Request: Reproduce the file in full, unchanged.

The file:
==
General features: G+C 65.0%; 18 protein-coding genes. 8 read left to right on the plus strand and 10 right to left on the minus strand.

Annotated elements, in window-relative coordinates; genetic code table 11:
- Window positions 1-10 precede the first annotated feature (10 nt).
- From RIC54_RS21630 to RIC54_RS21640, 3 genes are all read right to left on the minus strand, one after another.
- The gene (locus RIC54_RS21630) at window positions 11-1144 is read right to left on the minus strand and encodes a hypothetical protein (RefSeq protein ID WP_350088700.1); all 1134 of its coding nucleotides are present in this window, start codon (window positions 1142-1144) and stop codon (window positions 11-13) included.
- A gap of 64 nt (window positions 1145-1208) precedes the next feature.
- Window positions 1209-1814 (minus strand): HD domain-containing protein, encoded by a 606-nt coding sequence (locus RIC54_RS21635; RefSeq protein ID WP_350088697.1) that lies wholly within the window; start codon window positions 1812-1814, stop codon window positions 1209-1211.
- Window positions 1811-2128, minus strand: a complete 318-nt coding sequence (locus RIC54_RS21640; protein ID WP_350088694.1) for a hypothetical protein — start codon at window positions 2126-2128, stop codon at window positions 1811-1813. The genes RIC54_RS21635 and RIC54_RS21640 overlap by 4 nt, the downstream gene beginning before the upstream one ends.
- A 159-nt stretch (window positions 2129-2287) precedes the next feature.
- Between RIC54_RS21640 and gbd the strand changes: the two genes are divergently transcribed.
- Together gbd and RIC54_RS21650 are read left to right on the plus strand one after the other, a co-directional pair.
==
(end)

General features: G+C 65.0%; 18 protein-coding genes. 8 read left to right on the plus strand and 10 right to left on the minus strand.

Annotated elements, in window-relative coordinates; genetic code table 11:
- Window positions 1-10 precede the first annotated feature (10 nt).
- From RIC54_RS21630 to RIC54_RS21640, 3 genes are all read right to left on the minus strand, one after another.
- The gene (locus RIC54_RS21630) at window positions 11-1144 is read right to left on the minus strand and encodes a hypothetical protein (RefSeq protein ID WP_350088700.1); all 1134 of its coding nucleotides are present in this window, start codon (window positions 1142-1144) and stop codon (window positions 11-13) included.
- A gap of 64 nt (window positions 1145-1208) precedes the next feature.
- Window positions 1209-1814 (minus strand): HD domain-containing protein, encoded by a 606-nt coding sequence (locus RIC54_RS21635; RefSeq protein ID WP_350088697.1) that lies wholly within the window; start codon window positions 1812-1814, stop codon window positions 1209-1211.
- Window positions 1811-2128, minus strand: a complete 318-nt coding sequence (locus RIC54_RS21640; protein ID WP_350088694.1) for a hypothetical protein — start codon at window positions 2126-2128, stop codon at window positions 1811-1813. The genes RIC54_RS21635 and RIC54_RS21640 overlap by 4 nt, the downstream gene beginning before the upstream one ends.
- A 159-nt stretch (window positions 2129-2287) precedes the next feature.
- Between RIC54_RS21640 and gbd the strand changes: the two genes are divergently transcribed.
- Together gbd and RIC54_RS21650 are read left to right on the plus strand one after the other, a co-directional pair.